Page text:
Baby Driver

Baby Driver felt fresh to me. It borrows elements from various places, Reservior Dogs and The Transporter notably, but it feels very sure-footed and confident. The soundtrack is delicious and just beautifully deployed. It violent, but not traumatically so. Just sorry that I didn’t make an effort to see this one in the cinema.

The story might seem familiar and predictable, by the joy for me was just how well Edgar Wright (Shaun of the Dead, Hot Fuzz, Scott Pilgrim) put this film together with verve and care.

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The Longer Trip

I feel certain that I have rambled on about The Trip with Steve Coogan and Rob Brydon. I enjoyed both the films, but after hearing the television version praised highly on one of the podcasts I listen to, I bought them for the princely sum of fifteen dollars each.

The films are edited down to about half the length of the six-part series, and I must confess that I wondered if the film version might be all the good bits without the fluff. However, just having finished the first series, I now wonder how the film could have captured the pathos of the television series, a pathos made all the richer by their delicious bouts of impressions and bickering.

Byrdon plays the real hero of the show, a grounded, humbled and silly version of himself, while Coogan plays an egocentric and self-important version of himself. At times they can both be pitied. And at times both made my cringe, but it was a tremendous journey and you got anything at all out of the films, then I’d recommend the television series really highly.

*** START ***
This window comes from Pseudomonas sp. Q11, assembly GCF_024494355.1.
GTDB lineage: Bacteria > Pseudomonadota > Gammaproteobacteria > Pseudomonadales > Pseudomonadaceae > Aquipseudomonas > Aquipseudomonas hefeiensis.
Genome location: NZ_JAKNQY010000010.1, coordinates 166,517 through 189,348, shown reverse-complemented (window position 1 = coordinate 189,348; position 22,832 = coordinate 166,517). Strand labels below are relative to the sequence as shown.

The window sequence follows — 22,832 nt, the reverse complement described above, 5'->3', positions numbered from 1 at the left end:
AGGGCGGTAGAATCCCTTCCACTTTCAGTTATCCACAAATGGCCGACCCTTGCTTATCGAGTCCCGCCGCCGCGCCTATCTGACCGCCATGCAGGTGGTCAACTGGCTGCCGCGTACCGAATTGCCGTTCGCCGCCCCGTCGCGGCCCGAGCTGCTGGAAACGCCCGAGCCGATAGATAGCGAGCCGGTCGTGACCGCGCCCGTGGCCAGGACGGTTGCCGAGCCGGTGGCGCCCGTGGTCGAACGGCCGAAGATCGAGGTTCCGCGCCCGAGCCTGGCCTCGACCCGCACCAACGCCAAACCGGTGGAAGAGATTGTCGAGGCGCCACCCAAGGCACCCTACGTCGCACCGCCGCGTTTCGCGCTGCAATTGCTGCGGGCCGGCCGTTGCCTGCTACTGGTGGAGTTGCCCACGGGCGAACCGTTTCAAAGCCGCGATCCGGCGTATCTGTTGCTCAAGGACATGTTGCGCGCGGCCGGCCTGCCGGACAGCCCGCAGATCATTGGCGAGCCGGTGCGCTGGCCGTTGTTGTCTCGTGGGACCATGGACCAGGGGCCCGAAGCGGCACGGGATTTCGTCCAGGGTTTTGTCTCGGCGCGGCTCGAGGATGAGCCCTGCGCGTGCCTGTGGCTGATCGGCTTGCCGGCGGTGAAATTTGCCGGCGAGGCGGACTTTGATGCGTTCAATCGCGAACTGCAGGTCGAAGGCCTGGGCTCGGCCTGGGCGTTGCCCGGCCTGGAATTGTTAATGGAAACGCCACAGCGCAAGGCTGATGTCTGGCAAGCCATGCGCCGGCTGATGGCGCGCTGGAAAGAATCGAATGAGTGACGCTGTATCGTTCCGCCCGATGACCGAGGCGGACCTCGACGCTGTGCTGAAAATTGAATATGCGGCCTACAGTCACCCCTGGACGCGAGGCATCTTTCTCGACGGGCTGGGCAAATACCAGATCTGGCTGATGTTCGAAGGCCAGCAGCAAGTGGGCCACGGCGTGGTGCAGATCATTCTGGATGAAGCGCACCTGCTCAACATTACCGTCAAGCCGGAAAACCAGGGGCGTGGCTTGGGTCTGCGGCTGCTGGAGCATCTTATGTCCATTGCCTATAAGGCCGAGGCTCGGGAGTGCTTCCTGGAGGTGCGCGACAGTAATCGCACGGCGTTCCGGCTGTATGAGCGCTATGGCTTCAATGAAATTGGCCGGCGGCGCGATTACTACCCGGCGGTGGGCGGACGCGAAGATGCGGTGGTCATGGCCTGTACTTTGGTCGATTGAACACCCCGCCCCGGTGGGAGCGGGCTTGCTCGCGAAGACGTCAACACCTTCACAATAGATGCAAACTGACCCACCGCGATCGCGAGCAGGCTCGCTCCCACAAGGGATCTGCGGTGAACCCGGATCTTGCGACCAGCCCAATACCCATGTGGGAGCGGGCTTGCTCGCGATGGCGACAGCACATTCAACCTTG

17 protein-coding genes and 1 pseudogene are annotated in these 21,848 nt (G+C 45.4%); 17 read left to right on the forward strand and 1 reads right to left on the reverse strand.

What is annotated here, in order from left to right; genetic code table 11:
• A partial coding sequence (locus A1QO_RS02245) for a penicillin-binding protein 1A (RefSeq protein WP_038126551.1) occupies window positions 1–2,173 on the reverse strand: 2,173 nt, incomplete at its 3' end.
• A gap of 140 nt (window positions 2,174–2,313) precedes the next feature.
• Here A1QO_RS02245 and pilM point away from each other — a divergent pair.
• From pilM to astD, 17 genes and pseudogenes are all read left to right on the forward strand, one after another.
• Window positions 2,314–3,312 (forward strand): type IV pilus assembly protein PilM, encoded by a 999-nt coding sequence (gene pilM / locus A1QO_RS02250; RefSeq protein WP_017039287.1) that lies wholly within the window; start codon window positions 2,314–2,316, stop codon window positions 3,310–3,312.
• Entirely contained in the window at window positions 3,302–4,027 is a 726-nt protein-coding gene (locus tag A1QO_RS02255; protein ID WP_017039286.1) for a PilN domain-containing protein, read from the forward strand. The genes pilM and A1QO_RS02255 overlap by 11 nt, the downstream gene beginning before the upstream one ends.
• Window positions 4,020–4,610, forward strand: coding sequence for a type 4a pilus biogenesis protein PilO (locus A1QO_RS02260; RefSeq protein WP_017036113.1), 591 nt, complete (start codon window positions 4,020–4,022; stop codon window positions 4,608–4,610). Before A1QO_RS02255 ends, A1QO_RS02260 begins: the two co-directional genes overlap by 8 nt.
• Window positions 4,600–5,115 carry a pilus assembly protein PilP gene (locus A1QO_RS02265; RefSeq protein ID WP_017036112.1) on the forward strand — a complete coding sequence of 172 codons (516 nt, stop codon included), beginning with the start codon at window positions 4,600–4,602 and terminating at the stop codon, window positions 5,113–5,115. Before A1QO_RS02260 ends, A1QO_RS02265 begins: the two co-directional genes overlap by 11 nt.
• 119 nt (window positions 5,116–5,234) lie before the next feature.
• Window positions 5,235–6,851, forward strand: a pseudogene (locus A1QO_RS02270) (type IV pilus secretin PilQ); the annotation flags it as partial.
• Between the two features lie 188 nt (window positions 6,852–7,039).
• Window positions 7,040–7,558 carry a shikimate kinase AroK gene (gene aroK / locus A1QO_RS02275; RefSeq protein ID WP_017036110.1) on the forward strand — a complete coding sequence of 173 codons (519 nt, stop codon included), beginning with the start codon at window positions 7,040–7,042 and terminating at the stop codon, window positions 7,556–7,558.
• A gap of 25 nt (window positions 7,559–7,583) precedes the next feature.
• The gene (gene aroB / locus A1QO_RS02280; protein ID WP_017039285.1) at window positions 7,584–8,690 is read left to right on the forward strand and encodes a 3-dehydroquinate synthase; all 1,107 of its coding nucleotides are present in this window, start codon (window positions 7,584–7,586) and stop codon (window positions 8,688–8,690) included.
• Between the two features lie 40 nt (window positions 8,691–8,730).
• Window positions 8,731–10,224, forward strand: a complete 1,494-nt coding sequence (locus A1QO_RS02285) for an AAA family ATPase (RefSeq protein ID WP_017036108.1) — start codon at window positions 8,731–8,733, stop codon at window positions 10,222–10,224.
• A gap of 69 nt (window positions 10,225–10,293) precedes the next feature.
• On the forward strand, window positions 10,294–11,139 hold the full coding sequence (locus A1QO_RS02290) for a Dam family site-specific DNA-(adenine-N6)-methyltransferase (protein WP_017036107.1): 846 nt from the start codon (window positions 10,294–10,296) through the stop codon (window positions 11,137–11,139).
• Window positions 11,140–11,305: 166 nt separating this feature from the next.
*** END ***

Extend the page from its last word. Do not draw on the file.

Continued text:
But in the age of double speak

“Atticus told me to delete the adjectives and I’d have the facts.”

As I sometimes read the news, I am struck by how rare it is for people to speak in a plain and disingenuous way. Even the populist “plain talkers” on the right talk about crime in cities when they mean immigration and religious freedom when they mean just preserving the status quo.

It is tempting as you get into middle age to decry double speak as a modern trend, a break from the plain speaking of when we were young. When you are feeling that, dear and gentle reader, it is worth remembering that 1984, the George Orwell novel that crystallised the notion of speak to obscure meaning, was published in 1949, some twenty-one years before I was born.

My own personal axiom with that if you want the facts, concentrate on the words after “but”.

For example,

We are serious about corruption, but we doon’t investigate all reports of it.
Same-sex relationships are equal to heterosexual ones, but do promote unhealthy practices.
I want want to help you, but I have other things I need to do instead.
I’d like you to do this work, but I am not offering to pay you.

As it happens, I do not like big buts.

The Returned

Forgive me, dear and gentle readers, it has been some time since I have detailed by sins and shortcomings.

It was RUOK day yesterday, which marks four years since the episode of uncontrollable sobbing.

Annoyingly, this stirs my recollections a bit and it does makes me angry that my employers are still investigating the things that I reported, three and a half years later, without being able to draw any conclusions about the bullying and financial misconduct that I reported, along with about thirty of my colleagues. An investigation, officially, continues, although I am yet to be interviewed.

I was half tempted to send an email asking for an update, but I’d be wasting my time. The investigation was never genuine and there is nothing that I can do to make it so.

So, instead, I’ll just be grateful that malefactors at my old school didn’t manage to sack me and that I am now at a terrific school, with colleagues that treat each other with respect, kids that are kind and productive, and all the money is spent properly.

All’s well that ends well, but it does sting that the people who did these things to me and so many others are still doing what they do, but I guess that’s just beyond my control.